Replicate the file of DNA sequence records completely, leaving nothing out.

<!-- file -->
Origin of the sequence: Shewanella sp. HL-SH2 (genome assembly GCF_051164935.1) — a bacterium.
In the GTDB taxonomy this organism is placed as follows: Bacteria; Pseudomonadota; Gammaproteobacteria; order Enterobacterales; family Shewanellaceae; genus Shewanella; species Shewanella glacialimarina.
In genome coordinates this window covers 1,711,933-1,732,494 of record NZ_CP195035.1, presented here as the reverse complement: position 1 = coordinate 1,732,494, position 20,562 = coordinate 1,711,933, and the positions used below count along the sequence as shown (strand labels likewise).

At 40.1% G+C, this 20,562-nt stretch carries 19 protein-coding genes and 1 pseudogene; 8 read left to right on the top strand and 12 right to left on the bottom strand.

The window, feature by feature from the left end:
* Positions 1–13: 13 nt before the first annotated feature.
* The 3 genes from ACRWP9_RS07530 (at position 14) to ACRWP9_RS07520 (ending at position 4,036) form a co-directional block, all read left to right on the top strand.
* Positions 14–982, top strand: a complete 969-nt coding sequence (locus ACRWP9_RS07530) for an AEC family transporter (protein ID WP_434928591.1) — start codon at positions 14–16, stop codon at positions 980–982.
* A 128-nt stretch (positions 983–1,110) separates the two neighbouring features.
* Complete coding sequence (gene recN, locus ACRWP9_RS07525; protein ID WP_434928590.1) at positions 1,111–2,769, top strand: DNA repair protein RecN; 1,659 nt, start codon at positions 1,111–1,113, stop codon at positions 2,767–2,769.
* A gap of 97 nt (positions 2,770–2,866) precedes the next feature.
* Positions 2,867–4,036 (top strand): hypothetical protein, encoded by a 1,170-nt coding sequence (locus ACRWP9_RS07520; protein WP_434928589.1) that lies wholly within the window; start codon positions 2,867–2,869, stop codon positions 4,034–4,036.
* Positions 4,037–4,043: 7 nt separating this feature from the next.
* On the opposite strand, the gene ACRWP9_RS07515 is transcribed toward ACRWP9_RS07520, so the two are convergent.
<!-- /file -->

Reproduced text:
Origin of the sequence: Shewanella sp. HL-SH2 (genome assembly GCF_051164935.1) — a bacterium.
In the GTDB taxonomy this organism is placed as follows: Bacteria; Pseudomonadota; Gammaproteobacteria; order Enterobacterales; family Shewanellaceae; genus Shewanella; species Shewanella glacialimarina.
In genome coordinates this window covers 1,711,933-1,732,494 of record NZ_CP195035.1, presented here as the reverse complement: position 1 = coordinate 1,732,494, position 20,562 = coordinate 1,711,933, and the positions used below count along the sequence as shown (strand labels likewise).

At 40.1% G+C, this 20,562-nt stretch carries 19 protein-coding genes and 1 pseudogene; 8 read left to right on the top strand and 12 right to left on the bottom strand.

The window, feature by feature from the left end:
* Positions 1–13: 13 nt before the first annotated feature.
* The 3 genes from ACRWP9_RS07530 (at position 14) to ACRWP9_RS07520 (ending at position 4,036) form a co-directional block, all read left to right on the top strand.
* Positions 14–982, top strand: a complete 969-nt coding sequence (locus ACRWP9_RS07530) for an AEC family transporter (protein ID WP_434928591.1) — start codon at positions 14–16, stop codon at positions 980–982.
* A 128-nt stretch (positions 983–1,110) separates the two neighbouring features.
* Complete coding sequence (gene recN, locus ACRWP9_RS07525; protein ID WP_434928590.1) at positions 1,111–2,769, top strand: DNA repair protein RecN; 1,659 nt, start codon at positions 1,111–1,113, stop codon at positions 2,767–2,769.
* A gap of 97 nt (positions 2,770–2,866) precedes the next feature.
* Positions 2,867–4,036 (top strand): hypothetical protein, encoded by a 1,170-nt coding sequence (locus ACRWP9_RS07520; protein WP_434928589.1) that lies wholly within the window; start codon positions 2,867–2,869, stop codon positions 4,034–4,036.
* Positions 4,037–4,043: 7 nt separating this feature from the next.
* On the opposite strand, the gene ACRWP9_RS07515 is transcribed toward ACRWP9_RS07520, so the two are convergent.